French rose British & World English

Any of numerous varieties of the southern and central European rose Rosa gallica, formerly used medicinally and now chiefly cultivated for its flowers.

French salt British & World English

Sea salt from France.

French-sick British & World English

Affected with syphilis; also used punningly.

French sole British & World English

Any of several edible flatfishes, as the lemon sole, Microstomus kitt, the sand sole, Pegusa lascaris, and (North American) the arrowtooth flounder, Atheresthes stomias.

French tack British & World English

A permanent link made of thread which holds two sections of a garment (usually fabric and lining) loosely together while allowing some independent movement.

French tip British & World English

A white band painted across the end of a fingernail, especially as part of a French manicure.

menu French British & World English

Basic French of the kind used on restaurant menus; a knowledge of French to this level.

core French British & World English

(In Canada) a program of French instruction in English-speaking schools

Free French British & World English

An organization of French troops and volunteers in exile formed under General de Gaulle in 1940. Based in London, the movement organized forces that opposed the Axis powers in French Equatorial Africa, Lebanon, and elsewhere, and cooperated with the French Resistance

French bean British & World English

A tropical American bean plant of which many varieties are commercially cultivated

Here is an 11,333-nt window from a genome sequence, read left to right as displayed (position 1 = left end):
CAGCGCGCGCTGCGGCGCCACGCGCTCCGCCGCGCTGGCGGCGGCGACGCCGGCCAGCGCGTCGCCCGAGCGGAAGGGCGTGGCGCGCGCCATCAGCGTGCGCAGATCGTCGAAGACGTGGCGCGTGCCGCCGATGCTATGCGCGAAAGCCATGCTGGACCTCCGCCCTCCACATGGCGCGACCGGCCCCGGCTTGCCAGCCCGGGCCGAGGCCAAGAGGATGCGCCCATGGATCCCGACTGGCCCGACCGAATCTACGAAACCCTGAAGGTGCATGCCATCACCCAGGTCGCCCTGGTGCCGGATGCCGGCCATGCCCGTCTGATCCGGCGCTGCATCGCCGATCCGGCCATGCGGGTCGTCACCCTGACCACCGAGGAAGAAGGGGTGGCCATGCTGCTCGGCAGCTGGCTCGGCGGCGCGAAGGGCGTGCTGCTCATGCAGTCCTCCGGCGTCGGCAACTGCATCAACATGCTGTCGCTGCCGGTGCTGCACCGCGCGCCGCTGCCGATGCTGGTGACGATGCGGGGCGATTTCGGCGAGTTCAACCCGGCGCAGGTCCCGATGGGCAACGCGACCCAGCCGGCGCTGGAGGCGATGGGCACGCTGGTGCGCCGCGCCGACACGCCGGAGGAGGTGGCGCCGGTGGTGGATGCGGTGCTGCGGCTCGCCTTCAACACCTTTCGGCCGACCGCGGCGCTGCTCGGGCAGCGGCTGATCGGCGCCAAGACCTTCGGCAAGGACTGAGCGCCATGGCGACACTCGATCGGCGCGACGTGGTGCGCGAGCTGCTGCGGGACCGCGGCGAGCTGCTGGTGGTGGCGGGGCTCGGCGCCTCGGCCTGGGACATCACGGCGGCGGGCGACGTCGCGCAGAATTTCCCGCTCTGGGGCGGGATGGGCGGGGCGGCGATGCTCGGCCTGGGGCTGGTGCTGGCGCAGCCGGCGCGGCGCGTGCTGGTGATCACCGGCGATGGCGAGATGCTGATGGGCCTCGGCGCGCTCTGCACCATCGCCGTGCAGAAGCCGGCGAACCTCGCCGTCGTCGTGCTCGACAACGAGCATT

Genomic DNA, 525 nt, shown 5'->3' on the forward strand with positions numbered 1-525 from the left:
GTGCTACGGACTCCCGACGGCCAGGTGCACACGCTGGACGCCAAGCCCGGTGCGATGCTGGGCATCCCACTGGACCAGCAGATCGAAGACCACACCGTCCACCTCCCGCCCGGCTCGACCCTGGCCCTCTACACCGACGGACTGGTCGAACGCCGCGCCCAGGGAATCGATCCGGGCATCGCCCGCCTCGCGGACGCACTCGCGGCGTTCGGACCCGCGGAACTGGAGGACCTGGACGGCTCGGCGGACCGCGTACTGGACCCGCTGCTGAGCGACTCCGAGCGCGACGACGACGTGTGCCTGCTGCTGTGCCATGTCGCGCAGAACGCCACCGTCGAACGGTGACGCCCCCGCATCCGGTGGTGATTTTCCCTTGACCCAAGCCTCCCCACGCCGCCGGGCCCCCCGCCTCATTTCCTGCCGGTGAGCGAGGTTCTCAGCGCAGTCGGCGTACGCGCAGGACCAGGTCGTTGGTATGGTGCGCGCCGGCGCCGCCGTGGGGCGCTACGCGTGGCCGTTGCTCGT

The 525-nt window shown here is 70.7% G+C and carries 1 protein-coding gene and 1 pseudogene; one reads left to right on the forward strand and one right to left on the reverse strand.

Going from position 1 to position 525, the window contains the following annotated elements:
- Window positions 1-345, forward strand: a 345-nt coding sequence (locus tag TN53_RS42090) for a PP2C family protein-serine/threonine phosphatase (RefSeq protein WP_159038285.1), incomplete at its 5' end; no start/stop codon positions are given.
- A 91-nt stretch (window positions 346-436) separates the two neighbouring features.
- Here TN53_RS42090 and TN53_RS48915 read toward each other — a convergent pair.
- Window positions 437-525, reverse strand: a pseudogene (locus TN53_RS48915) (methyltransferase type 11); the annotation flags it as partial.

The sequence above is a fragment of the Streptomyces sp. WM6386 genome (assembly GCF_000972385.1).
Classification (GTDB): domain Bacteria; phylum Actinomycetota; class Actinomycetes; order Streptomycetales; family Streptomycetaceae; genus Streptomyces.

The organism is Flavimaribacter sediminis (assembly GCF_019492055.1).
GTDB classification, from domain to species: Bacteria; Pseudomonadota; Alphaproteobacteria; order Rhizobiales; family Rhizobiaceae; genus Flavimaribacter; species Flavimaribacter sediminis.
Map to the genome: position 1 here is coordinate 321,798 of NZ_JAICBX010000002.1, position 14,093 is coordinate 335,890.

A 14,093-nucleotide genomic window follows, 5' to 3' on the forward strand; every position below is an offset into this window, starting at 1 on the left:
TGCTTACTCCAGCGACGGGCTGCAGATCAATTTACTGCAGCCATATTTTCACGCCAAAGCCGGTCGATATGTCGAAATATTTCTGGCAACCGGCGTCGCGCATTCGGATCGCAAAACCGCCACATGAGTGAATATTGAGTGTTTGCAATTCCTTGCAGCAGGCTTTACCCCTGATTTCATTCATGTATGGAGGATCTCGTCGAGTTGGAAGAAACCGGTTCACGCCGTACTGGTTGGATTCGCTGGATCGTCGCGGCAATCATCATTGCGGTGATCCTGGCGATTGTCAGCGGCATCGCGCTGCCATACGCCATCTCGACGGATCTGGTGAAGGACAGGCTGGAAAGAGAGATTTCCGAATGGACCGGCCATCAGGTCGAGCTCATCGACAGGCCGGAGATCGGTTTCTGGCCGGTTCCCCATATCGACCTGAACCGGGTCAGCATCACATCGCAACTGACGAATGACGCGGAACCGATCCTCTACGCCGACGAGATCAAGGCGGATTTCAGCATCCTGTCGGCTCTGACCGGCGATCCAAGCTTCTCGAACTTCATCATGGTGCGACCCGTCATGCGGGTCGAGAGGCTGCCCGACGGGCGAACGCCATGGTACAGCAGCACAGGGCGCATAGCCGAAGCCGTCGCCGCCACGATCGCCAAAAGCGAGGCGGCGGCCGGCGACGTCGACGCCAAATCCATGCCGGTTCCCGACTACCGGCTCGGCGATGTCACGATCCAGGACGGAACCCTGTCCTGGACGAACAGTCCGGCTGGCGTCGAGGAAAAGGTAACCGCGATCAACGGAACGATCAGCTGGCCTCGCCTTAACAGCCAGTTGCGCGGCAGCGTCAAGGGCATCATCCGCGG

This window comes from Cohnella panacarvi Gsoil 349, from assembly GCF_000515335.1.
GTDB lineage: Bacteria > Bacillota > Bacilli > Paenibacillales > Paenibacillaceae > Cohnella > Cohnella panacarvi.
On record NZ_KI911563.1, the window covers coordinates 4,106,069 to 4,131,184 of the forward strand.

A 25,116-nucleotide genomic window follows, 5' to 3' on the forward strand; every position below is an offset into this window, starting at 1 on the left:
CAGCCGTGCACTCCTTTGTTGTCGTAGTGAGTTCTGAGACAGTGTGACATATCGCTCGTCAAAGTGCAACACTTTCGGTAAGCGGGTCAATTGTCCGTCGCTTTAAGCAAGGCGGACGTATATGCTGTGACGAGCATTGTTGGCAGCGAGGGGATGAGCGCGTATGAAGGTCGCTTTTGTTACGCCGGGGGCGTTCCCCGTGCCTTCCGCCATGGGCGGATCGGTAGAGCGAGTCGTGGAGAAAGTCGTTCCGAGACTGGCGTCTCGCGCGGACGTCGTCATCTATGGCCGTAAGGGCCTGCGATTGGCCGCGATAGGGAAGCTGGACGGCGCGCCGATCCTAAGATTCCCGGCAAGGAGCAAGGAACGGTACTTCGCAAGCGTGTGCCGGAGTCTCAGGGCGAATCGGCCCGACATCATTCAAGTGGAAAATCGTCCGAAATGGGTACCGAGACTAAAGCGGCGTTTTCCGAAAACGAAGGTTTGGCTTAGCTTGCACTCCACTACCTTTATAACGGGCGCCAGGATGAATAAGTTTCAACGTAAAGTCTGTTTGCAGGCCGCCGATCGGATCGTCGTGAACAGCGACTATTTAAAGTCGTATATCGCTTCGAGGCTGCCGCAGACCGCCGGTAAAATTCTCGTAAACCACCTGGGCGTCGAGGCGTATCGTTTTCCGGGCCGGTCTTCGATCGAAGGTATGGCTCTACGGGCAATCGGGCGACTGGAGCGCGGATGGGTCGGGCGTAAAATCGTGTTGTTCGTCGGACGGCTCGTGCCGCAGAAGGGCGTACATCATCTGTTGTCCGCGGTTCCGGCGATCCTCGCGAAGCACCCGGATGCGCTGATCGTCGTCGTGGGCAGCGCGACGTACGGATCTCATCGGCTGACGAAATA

French cuff British & World English

A shirt cuff that is folded back before fastening, creating a double-layered cuff

French-cut British & World English

(Of women’s knickers) cut high in the leg

French horn British & World English

A brass instrument with a coiled tube, valves, and a wide bell, developed from the simple hunting horn in the 17th century. It is played with the right hand in the bell to soften the tone and increase the range of available harmonics

French kiss British & World English

A kiss with contact between tongues

French knot British & World English

(In embroidery) a stitch in which the thread is wound around the needle, which is then passed back through the fabric at almost the same point to form a small dot

French loaf British & World English

A loaf of French bread

French roll British & World English

A woman’s hairstyle in which the hair is tucked into a vertical roll down the back of the head

French seam British & World English

A seam with the raw edges enclosed

Old French British & World English

The French language up to circa 1400

French berry British & World English

The dried unripe fruit of any of various buckthorns (genus Rhamnus), used as the source of a yellow dye; also called Avignon berry.

French boiler British & World English

A form of steam boiler consisting of one or more heated water cylinders lying side by side and connected by vertical pipes to a larger steam cylinder above them.

French brace British & World English

Woodworking a brace and bit drill on which the user applies pressure from the chest while drilling; compare breast-drill.